This alert highlights aspects of the 2020 Payment Notice rule-making relating to the Trump administration's drug pricing reform efforts. CMS proposed several policies aimed at encouraging enrollee utilization of generic drugs over brand drugs, but finalized only one of its proposals.
Finalized – proposal to not count manufacturer brand drug cost-sharing assistance toward the annual out-of-pocket limit where a generic equivalent is also covered. For plan years beginning on or after January 1, 2020, to the extent permissible under applicable state law, non-grandfathered health plans may choose not to count toward an enrollee's annual limitation on cost sharing any form of direct support offered by drug manufacturers to the enrollee to reduce or eliminate out-of-pocket costs for prescription brand drugs that have an available and medically appropriate generic equivalent. CMS defined the term "generic" as "a drug for which an application under section 505(j) of the Federal Food, Drug, and Cosmetic Act (21 U.S.C. 355(j)) is approved."
In addition, CMS clarified that this policy does not apply where (i) the generic equivalent is not available or medically appropriate; or (ii) an enrollee is determined through an appeals process under 45 C.F.R. § 147.136 or a drug exception process under 45 C.F.R. § 156.122(c) to require the brand drug.
CMS also clarified that this policy does not apply where contrary to applicable state law. Several states are considering laws that would require issuers to count assistance provided by manufacturers toward patient cost-sharing limits, and some states have already enacted such laws.
Not finalized – proposal to exclude cost sharing for brand drugs from the annual out-of-pocket limit where a generic equivalent is also covered. CMS proposed a few variations on permitting non-grandfathered health plans not to count cost sharing toward the annual cost-sharing limit where an enrollee chooses a brand drug over an available and medically appropriate generic equivalent. One variation would have allowed a non-grandfathered health plan, that covers both a brand prescription drug and an available and medically appropriate generic equivalent, to count the cost sharing for the brand drug toward the annual out-of-pocket maximum only up to the amount of the cost sharing for the generic equivalent. Alternatively, CMS considered whether an issuer could except the entire amount of the cost sharing for the brand drug from the annual cost-sharing limit. CMS also considered requiring issuers to do the same. CMS declined to finalize any of these proposals at this time, "in light of commenters concerns about the complexity of implementing this proposal," and indicated that it will continue to consider points raised by commenters.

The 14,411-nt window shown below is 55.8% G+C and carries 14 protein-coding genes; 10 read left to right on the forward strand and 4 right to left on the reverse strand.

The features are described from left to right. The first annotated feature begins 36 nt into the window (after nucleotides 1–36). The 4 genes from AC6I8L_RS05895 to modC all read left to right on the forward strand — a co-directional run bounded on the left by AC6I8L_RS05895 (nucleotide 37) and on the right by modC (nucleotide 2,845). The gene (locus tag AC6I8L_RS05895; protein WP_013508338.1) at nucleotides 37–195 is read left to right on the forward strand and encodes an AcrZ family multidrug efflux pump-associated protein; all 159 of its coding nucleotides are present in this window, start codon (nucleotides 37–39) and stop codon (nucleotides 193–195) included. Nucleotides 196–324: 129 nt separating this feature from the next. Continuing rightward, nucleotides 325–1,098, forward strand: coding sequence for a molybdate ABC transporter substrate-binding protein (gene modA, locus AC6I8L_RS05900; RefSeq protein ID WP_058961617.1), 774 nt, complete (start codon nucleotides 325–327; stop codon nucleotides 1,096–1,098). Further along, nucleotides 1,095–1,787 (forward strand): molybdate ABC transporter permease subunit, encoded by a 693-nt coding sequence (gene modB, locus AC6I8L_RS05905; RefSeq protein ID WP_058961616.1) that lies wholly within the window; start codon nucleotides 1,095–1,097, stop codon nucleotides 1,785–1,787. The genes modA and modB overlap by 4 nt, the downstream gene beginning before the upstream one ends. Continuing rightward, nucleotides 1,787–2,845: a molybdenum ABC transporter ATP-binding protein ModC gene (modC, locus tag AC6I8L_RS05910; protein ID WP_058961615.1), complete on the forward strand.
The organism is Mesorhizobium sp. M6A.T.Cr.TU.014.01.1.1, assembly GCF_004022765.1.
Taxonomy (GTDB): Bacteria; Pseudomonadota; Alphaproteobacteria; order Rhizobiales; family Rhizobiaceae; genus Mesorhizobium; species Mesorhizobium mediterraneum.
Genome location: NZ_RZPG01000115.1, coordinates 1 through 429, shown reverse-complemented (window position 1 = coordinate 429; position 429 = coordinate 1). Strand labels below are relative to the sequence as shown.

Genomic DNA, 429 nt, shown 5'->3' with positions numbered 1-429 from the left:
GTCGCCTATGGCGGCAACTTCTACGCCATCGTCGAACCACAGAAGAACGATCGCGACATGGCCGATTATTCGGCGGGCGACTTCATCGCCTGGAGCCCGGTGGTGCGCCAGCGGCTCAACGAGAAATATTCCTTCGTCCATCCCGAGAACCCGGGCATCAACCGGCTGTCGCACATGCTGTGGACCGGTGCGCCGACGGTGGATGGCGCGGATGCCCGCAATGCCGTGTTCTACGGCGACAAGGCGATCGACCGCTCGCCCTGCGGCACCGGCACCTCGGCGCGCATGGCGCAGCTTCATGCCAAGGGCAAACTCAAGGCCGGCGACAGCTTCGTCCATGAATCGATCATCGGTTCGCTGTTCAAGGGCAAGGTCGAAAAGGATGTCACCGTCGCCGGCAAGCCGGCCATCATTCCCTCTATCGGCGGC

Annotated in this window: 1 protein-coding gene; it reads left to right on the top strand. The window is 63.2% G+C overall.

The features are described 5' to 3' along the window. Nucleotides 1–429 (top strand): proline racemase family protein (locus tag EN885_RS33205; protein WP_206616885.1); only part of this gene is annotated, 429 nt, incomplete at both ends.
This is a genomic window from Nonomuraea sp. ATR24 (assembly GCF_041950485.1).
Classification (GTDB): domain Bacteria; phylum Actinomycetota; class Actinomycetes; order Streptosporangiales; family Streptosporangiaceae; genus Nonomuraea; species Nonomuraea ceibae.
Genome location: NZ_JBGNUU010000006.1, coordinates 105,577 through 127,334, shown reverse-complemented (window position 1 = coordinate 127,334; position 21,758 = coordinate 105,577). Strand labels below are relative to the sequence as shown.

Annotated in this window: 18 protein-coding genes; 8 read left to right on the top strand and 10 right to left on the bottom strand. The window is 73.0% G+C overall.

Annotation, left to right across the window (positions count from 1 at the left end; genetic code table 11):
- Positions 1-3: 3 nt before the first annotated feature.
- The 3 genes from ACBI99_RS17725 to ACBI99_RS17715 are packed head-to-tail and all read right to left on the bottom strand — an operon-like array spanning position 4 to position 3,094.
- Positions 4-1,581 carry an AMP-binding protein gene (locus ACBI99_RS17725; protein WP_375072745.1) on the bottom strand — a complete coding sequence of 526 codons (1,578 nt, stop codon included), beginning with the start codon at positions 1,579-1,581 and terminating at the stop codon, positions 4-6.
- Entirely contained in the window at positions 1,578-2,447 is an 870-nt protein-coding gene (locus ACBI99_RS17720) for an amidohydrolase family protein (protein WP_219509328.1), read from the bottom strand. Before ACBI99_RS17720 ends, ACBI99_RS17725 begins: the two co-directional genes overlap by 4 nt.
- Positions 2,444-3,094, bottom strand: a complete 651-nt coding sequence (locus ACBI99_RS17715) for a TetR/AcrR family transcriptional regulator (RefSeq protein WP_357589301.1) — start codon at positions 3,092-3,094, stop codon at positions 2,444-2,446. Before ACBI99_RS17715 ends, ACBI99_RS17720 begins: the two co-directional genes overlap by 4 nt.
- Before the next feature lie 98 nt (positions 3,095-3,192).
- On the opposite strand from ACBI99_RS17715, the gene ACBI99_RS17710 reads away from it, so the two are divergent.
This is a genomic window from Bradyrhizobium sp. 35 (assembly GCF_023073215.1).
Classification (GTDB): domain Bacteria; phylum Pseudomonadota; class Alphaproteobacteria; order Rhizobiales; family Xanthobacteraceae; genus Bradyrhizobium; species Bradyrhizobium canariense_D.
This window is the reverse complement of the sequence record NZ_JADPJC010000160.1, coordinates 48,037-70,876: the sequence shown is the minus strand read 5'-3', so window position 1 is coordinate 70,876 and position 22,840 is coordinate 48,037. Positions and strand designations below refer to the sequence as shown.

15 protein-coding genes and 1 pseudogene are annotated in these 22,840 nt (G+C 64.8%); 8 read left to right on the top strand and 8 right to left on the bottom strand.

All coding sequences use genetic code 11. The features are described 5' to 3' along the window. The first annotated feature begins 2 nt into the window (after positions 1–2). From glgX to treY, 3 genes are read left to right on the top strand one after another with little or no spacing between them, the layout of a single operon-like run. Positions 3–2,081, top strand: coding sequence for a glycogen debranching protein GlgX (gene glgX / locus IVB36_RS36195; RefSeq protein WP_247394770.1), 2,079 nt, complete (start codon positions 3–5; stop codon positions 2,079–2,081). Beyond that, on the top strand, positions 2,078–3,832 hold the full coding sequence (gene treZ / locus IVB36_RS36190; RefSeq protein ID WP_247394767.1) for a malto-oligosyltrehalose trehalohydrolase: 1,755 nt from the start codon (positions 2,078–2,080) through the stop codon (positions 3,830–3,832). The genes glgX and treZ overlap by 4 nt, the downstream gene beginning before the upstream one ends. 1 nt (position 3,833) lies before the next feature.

Not finalized – proposal to allow mid-year formulary changes when a new generic equivalent of a brand prescription drug comes to market. CMS also proposed to permit qualified health plan issuers to adopt mid-year formulary changes when a generic equivalent of a prescription drug becomes available on the market, within a reasonable time after that drug becomes available. Issuers would have been able to modify plan formularies mid-year to add the generic equivalent, and/or to remove the brand drug from their formulary or move the brand drug to a different cost-sharing tier. CMS declined to finalize the proposal at this time, "given the complexity of the issue, and the challenges of balancing the interests of consumers with the importance of mitigating the effects of rising prescription drug costs." However, CMS said it would continue to consider mid-year formulary changes and might provide guidance on this issue in the future. In the meantime, to the extent issuers make mid-year formulary changes consistent with applicable state law, CMS said that it expects issuers to continue to provide consumer protections that are generally consistent with current industry practice (such as pre-approval by a pharmacy and therapeutics committee, reasonable advance notice to affected enrollees, and access to an appeals process through which enrollees may gain access to the drug when clinically appropriate).
If you have any questions about the 2020 Payment Notice, please contact any of the listed Hogan Lovells lawyers.
Authored by Ken Choe, Elizabeth Halpern, Stuart Langbein, Margaux Hall, Samantha Marshall, and Jessica Robinson Hanna
1 The final rule, copy available here, was released by the Department of Health and Human Services, but has yet to be published by the Office of the Federal Register. Minor changes could be made.